CR: Is this about harnessing new technologies?
JB: Technology is always part of it, but real change is the result of new thinking, new actions. It’s about understanding how our clients feel about working with us. We have to continue to talk to top management and advise them with sound technical advice and solid business thinking. We have to remind ourselves that we aren’t just designers and managers. We’re true advocates for our clients and savvy business advisors. We’re entrepreneurs with a technical soul. We have to always be thinking, “How can we help our clients improve their balance sheets today?”
CR: Does change include how you attract new people to your organization?
JB: Definitely. We have to continue to celebrate our experienced staff, but we are also seeking out and nurturing the finest young minds in the world. We are diversifying in gender, culture, language and capabilities. We want to solve the fact that our industry does not have enough female engineers, technologists, and business advisors. We need the face of Hatch to reflect the face of our clients and the communities we operate in. These are our values, and we know that young people today choose to work with organizations that embrace the same values they do.
CR: How are you spreading change throughout your organization?
JB: First of all, everyone at Hatch is a brand ambassador. We have engaged all of our partners in the company, globally, to understand the reasons for change and to become our regional advocates for change. We have engaged many of our young professionals in the organization to help us with this transition— they believe in our new direction and see many opportunities for career growth. It’s very inspiring to see all of these brilliant people embracing and sharing a vision and purpose that can quite literally change the world.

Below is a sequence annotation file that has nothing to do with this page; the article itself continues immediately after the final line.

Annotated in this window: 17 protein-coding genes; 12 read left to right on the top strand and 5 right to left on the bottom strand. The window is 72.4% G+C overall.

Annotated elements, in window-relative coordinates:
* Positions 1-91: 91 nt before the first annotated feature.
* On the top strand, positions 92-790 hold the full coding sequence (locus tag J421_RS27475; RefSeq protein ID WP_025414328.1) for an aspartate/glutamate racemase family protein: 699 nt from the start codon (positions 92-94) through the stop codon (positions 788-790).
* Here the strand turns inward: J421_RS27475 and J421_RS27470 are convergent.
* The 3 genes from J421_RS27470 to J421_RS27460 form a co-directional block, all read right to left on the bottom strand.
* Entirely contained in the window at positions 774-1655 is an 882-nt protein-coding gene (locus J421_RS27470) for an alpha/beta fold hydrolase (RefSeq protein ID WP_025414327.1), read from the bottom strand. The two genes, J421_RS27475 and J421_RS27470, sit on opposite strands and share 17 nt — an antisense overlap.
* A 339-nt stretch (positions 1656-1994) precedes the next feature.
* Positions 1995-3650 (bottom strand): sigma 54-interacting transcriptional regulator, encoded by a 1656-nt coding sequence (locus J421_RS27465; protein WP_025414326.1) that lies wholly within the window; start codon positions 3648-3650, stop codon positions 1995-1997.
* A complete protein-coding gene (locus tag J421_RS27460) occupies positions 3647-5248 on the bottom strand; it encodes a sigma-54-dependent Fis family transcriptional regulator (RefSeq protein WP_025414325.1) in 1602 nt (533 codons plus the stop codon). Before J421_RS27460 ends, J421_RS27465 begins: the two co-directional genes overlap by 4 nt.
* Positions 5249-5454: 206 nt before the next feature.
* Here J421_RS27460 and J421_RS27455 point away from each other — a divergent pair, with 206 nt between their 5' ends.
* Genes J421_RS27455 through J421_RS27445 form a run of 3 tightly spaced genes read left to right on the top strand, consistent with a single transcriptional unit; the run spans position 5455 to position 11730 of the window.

CR: Now that the re-launch is behind you, how do you keep the momentum up on the pace of change?
JB: One thing we’ve learned along the way is that our launch will never really end. We have to continue ensuring our people have the new tools they need to deliver on our promise to clients, every day.
We are also aligning all of our business processes with our new promise. We’re in the midst of helping our colleagues understand how we need to respond to our clients’ needs. Our website and digital presence are being revamped completely. Our customer-facing managers have all been trained to use the new Hatch story to reshape their clients’ experience.
CR: What does success ultimately look like?
JB: Success is doing what we’ve always done—put clients first—in new, more efficient ways. Ultimately we want to create an even better experience for our clients and our people. Fittingly, our new Hatch identity signals change in a very dramatic way, so no one misses the point! It is the basis of this new experience, and that, I believe, is the essence of a brand. It always comes down to the experience. How do clients and colleagues feel about working with Hatch, deep inside? That’s how we measure success.